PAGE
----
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Staples graduate Michael Goodgame remembered

Back in high school, Michael Goodgame’s friends had asked him to make a few cameos in a film they were making, and instead of just reading his assigned lines, he showed up to the shoots wearing crazy costumes, ready to recite any line thrown at him.

“He was the go-to guy to deliver absolutely absurd lines with a completely straight face,” said friend and Staples alumnus, Noah Weingart, now a Cornell junior. “The man did not crack a smile, while the rest of us were busting a gut off camera.”

Michael graduated from Staples High School in 2011 and went to Carleton College. He was a junior when he was killed in a car accident last Friday, February 28.

Aside from being a funny person and good friend, Michael was a good student and leader, involved in many extracurricular activities in Staples.

“He was an all-around good kid,” said math teacher and Student Assembly advisor Gertrude Denton.

Denton knew Michael from his participation in Student Assembly, which he was a part of his entire high school career. He was a very active member, Denton said, and eventually became president his senior year.

“He was a lot more low-key and subtle, but he very much knew how to motivate people, knew how to lead people, knew how to get things done,” said Denton.

While involved in Student Assembly, Denton said, Goodgame initiated an online question box for students to ask them questions. He additionally organized an effort to send care packages to service men and women, inspired by his brother, who was stationed in Afghanistan.

Michael was also on the swim team at Staples and pursued more extracurriculars at Carleton College, including the Ultimate Frisbee team and the school newspaper, according to recent news accounts. But most importantly, he was known as being a good friend and caring person.

“He was a very goofy and odd guy at his core but was very good at turning that weirdness into something anybody could understand or relate to,” said Weingart. “He could get along with just about anybody.”

In a letter informing the Staples Class of 2011 about Michael’s death, Principal Dodig remembered as well Andrew Accardi and Ali Mirza, two other boys who were a part of that class and who also have lost their lives in the last year.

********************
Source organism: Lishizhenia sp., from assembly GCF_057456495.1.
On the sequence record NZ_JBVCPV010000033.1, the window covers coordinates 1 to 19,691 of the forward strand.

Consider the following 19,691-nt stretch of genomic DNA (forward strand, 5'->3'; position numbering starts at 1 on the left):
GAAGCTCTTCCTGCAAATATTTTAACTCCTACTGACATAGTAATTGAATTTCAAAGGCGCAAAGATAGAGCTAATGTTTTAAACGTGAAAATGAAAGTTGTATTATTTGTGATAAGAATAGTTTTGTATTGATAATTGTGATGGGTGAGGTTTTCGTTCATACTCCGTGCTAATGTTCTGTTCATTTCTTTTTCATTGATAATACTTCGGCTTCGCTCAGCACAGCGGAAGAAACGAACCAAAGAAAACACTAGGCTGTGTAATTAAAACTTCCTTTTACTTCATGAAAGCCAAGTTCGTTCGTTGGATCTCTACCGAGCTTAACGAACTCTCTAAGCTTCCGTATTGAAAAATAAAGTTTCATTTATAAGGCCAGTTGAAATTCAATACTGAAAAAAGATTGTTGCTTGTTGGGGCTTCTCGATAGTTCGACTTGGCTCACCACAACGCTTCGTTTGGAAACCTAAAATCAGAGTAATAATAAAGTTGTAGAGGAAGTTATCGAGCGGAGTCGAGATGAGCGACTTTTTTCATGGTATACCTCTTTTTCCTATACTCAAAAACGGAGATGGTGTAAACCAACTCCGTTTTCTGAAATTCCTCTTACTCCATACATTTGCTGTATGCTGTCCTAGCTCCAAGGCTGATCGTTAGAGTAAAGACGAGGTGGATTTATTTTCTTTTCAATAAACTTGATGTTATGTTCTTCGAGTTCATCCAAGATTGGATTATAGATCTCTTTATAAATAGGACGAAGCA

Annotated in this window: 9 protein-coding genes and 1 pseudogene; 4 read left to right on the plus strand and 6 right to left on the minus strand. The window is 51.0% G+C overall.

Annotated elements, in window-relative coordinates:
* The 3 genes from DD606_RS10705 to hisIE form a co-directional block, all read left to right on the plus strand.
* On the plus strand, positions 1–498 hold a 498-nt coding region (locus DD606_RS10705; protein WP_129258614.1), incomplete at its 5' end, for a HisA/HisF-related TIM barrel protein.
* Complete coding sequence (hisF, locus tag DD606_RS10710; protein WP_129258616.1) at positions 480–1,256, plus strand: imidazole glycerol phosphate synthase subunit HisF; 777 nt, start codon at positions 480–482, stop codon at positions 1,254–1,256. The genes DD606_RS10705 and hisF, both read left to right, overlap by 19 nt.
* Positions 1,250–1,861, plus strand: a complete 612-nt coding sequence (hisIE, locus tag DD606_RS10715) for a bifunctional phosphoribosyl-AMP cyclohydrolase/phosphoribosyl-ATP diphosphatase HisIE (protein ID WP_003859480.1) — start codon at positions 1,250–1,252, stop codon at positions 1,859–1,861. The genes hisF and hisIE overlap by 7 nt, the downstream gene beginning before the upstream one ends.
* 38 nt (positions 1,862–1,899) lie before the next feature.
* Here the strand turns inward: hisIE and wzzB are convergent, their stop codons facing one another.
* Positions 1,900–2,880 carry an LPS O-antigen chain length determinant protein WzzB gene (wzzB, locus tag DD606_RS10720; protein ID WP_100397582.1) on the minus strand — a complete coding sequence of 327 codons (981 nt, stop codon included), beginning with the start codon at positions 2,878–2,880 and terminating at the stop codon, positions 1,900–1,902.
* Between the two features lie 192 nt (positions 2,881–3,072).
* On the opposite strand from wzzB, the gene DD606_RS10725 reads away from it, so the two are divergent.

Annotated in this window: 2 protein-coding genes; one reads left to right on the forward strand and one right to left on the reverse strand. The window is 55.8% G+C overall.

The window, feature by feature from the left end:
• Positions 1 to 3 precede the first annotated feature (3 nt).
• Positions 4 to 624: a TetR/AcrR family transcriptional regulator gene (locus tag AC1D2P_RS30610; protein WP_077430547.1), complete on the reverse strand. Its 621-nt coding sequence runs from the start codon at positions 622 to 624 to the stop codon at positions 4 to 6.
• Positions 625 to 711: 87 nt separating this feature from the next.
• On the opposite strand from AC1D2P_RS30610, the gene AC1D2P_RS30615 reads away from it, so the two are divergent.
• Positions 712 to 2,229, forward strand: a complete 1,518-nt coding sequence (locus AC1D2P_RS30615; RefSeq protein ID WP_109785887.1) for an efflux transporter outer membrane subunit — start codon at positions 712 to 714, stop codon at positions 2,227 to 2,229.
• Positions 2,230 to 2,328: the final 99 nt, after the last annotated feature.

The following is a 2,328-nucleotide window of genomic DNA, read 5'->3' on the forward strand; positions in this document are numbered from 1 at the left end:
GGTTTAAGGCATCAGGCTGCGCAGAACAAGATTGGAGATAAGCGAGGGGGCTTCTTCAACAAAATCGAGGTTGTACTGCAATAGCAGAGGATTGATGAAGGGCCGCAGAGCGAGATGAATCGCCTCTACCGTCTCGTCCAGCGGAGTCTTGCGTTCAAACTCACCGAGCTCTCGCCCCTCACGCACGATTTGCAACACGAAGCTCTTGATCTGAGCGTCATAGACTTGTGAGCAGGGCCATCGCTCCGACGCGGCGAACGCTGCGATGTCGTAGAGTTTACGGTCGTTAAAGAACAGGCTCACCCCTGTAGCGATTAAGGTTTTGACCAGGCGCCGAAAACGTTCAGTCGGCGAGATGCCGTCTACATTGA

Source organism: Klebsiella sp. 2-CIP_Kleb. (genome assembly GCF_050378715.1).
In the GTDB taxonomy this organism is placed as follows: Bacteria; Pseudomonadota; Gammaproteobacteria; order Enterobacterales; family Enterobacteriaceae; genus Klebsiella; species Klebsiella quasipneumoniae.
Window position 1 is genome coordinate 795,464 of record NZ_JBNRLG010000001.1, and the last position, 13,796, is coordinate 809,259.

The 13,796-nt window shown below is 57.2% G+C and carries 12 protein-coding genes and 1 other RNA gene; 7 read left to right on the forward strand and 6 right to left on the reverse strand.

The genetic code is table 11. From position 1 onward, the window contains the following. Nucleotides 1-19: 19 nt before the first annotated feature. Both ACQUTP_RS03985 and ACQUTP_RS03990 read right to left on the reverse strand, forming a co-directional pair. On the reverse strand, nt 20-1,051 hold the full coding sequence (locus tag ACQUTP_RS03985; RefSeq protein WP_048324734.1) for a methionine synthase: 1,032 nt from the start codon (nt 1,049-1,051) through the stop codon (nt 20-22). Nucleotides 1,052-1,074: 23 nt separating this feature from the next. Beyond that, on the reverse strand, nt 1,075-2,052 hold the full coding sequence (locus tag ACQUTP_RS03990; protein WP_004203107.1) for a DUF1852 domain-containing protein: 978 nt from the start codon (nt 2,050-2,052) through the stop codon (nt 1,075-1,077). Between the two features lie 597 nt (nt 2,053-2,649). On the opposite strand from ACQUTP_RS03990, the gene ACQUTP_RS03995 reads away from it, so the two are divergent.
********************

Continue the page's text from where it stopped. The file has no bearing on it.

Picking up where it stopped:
Dodig wrote that he wanted to stress how important it is that students are kind and respectful, and all three of those students “made a difference at Staples, and their legacy is that it’s a nicer place than it was when they walked in the front door.”

Students and faculty alike said Michael will not only be remembered by his friends and family, but by many Staples students and staff members.

Weingart, remembering a time when Michael told him all about his goals and aspirations, said, “I explicitly remember thinking to myself that I should strive to be a bit more like Michael — more informed, smart, and happily productive.”

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About the Contributor
Jen Gouchoe, Web Features Editor
Jen Gouchoe ’16 is no stranger to the arts. In her Sophomore year she joined Inklings as a staff writer, and has been an active participant since; while this year, she is web Features editor. But journalism is not her only talent. Outside of school, Gouchoe has pursued piano for the last 11 years. And she wants to continue her studying music in college, where she plans to minor in it. This summer, she spent five days playing piano at an intensive music camp. Although she wasn't expecting to enjoy herself, the camp managed to surprise her. "It was really stressful and crazy and chaotic, but I met really cool people and really cool teachers,” Gouchoe said. “It ended up being like the best experience of my life. It was just really inspired me to work really hard on my piano stuff this year."  

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